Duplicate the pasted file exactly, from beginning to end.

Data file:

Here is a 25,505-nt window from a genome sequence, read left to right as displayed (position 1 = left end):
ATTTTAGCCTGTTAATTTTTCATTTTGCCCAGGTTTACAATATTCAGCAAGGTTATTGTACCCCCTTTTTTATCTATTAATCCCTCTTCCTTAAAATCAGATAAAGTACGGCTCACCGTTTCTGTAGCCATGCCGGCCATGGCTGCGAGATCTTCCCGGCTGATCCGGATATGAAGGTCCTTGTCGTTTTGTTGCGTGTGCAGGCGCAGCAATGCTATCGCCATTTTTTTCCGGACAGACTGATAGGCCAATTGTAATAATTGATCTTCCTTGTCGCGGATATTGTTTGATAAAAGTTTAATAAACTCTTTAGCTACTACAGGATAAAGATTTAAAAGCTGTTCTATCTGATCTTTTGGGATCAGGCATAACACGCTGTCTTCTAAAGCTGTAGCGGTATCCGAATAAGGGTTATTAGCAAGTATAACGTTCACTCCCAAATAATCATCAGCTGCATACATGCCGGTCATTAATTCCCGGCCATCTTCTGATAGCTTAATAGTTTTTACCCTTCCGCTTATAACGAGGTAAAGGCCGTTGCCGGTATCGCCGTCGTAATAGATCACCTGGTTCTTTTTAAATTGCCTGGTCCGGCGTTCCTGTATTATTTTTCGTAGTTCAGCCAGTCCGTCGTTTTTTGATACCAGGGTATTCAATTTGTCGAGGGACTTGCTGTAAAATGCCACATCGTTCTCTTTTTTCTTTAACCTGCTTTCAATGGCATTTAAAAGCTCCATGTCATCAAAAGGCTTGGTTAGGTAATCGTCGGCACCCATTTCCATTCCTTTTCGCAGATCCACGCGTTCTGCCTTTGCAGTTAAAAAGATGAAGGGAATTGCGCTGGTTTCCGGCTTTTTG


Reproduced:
Here is a 25,505-nt window from a genome sequence, read left to right as displayed (position 1 = left end):
ATTTTAGCCTGTTAATTTTTCATTTTGCCCAGGTTTACAATATTCAGCAAGGTTATTGTACCCCCTTTTTTATCTATTAATCCCTCTTCCTTAAAATCAGATAAAGTACGGCTCACCGTTTCTGTAGCCATGCCGGCCATGGCTGCGAGATCTTCCCGGCTGATCCGGATATGAAGGTCCTTGTCGTTTTGTTGCGTGTGCAGGCGCAGCAATGCTATCGCCATTTTTTTCCGGACAGACTGATAGGCCAATTGTAATAATTGATCTTCCTTGTCGCGGATATTGTTTGATAAAAGTTTAATAAACTCTTTAGCTACTACAGGATAAAGATTTAAAAGCTGTTCTATCTGATCTTTTGGGATCAGGCATAACACGCTGTCTTCTAAAGCTGTAGCGGTATCCGAATAAGGGTTATTAGCAAGTATAACGTTCACTCCCAAATAATCATCAGCTGCATACATGCCGGTCATTAATTCCCGGCCATCTTCTGATAGCTTAATAGTTTTTACCCTTCCGCTTATAACGAGGTAAAGGCCGTTGCCGGTATCGCCGTCGTAATAGATCACCTGGTTCTTTTTAAATTGCCTGGTCCGGCGTTCCTGTATTATTTTTCGTAGTTCAGCCAGTCCGTCGTTTTTTGATACCAGGGTATTCAATTTGTCGAGGGACTTGCTGTAAAATGCCACATCGTTCTCTTTTTTCTTTAACCTGCTTTCAATGGCATTTAAAAGCTCCATGTCATCAAAAGGCTTGGTTAGGTAATCGTCGGCACCCATTTCCATTCCTTTTCGCAGATCCACGCGTTCTGCCTTTGCAGTTAAAAAGATGAAGGGAATTGCGCTGGTTTCCGGCTTTTTG